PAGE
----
Most significantly, her caring concern for the individual boy - alongside her administrative work - showed in her relationships both with boys and with her colleagues. It is another test that she was so loved and respected by colleagues who held her in the highest esteem. Look at the quality of those many inspirational people: among them Bob Payne, Marion Farrell, Mrs. Freed, Paul Pollock, Prabir Nandi, Lawrence Lowe, T.D.Powell-Davies, Eileen Snelgrove, Colin Hart, Ted Brown, John Jones - the art teacher with the taxi, Mrs. Clift, Audrey Davies, Julian David and Morley Gayton - who was never out at cricket and who was also a great friend.
Phyllis was also and necessarily a patient diplomat, alongside Shaw's rambunctious and impatient personality. She it was who dealt with fee-paying educational authorities, the local police, the farmer's Chantler and Skinner - whose orchards we boys voluntarily visited, with hop picker families, and with suspicious and doubting locals - some of whom had daughters. This is a very sad day, but it should also be one of celebration and remembrance. We should record, too, with all of our gratitude an important tribute and great thanks to you, Andrew. Phyllis owed much to Andrew's concern and care, these past years.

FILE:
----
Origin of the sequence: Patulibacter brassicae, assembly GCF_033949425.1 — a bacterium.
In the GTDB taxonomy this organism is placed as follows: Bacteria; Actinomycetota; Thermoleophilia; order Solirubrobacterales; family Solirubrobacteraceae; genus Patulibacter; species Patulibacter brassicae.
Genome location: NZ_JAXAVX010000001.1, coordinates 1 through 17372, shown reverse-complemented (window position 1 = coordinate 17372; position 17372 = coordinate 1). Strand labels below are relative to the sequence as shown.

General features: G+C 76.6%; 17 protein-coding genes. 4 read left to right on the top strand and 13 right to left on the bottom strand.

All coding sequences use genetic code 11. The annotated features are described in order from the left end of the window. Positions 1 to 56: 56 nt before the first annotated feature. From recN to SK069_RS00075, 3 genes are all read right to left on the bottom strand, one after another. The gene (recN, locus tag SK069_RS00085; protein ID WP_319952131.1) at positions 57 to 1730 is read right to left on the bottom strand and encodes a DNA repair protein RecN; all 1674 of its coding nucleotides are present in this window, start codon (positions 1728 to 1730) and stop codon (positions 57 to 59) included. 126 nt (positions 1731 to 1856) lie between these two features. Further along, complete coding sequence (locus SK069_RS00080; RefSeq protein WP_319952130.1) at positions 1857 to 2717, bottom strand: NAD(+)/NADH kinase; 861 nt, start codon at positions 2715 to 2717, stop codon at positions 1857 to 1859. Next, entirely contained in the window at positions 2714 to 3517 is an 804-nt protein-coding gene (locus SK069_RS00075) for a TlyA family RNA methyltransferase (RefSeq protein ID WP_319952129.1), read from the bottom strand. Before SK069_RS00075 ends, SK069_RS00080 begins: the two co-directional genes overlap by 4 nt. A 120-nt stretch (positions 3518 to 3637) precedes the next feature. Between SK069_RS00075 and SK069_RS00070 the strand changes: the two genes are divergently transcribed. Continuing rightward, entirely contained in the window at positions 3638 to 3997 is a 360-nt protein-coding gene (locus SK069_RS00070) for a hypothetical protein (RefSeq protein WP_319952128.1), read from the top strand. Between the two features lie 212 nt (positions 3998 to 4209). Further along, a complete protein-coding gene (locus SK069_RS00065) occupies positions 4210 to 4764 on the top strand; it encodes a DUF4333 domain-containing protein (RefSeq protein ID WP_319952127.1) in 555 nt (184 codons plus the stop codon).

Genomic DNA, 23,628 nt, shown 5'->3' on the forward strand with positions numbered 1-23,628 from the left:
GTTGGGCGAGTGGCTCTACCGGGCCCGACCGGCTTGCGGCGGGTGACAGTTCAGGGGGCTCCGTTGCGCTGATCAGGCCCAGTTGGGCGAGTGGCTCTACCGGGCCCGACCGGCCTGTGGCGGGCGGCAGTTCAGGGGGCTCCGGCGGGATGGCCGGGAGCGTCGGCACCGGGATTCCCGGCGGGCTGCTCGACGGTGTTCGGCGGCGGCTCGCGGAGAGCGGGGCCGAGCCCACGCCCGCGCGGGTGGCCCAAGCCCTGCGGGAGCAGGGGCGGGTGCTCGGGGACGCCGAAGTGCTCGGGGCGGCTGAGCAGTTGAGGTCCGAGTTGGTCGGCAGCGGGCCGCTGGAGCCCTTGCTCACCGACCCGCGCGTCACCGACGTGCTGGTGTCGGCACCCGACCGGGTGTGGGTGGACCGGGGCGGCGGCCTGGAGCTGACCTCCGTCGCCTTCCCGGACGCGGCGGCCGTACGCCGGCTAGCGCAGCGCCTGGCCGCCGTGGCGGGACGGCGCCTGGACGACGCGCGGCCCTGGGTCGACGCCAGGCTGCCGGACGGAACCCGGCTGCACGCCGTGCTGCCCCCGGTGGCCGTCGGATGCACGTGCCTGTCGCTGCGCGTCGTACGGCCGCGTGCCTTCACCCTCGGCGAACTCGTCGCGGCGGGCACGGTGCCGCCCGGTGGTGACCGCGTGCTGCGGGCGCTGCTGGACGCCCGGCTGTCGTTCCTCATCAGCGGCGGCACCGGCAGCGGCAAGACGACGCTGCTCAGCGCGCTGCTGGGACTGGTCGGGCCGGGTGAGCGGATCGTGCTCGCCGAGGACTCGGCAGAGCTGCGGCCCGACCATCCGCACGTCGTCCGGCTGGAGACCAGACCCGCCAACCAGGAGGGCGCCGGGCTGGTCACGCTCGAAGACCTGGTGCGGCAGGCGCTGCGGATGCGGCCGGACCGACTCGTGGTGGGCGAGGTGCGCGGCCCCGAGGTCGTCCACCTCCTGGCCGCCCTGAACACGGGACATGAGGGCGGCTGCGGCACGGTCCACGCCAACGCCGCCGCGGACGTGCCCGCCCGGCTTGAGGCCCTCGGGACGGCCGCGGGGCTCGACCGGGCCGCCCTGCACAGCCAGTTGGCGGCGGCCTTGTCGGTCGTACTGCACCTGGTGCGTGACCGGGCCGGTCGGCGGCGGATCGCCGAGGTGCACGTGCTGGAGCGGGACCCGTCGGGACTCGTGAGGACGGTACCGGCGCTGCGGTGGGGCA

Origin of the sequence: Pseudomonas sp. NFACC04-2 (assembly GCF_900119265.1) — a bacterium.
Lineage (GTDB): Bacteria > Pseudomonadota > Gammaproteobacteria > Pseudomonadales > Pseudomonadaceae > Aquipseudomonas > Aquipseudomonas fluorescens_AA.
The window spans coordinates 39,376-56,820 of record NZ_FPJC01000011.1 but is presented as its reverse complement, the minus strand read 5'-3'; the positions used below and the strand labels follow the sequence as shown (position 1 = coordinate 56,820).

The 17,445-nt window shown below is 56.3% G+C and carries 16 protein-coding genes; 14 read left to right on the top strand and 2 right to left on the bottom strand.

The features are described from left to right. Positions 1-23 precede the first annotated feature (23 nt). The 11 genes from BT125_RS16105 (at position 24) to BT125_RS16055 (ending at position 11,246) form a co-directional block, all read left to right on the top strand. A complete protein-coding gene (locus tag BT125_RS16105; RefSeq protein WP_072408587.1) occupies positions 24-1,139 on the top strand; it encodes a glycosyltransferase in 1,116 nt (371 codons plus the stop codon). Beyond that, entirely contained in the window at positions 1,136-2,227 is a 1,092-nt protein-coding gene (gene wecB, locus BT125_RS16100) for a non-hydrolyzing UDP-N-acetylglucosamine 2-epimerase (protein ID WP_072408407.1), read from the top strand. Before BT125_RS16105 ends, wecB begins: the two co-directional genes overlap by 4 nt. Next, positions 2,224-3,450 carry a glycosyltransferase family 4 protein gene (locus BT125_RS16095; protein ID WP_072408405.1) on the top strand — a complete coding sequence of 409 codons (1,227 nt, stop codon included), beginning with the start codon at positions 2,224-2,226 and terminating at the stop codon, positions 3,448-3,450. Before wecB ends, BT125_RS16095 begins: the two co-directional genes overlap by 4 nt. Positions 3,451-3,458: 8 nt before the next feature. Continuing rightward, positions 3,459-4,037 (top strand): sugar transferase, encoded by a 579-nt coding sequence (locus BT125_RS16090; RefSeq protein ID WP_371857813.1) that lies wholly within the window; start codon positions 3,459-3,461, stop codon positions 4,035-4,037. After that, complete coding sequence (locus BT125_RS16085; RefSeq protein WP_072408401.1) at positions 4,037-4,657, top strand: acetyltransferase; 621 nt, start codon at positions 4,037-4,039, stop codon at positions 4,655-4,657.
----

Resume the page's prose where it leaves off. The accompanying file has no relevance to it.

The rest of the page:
So many dozens of us remained in touch with her for decades. She helped so many of us cope with personal challenges and make a success of our lives. She was indeed a very gentle, very beautiful, very modest, warm and loving person.
She will always continue to live in our hearts. If you seek her monument, look around you.
** Andrew's wife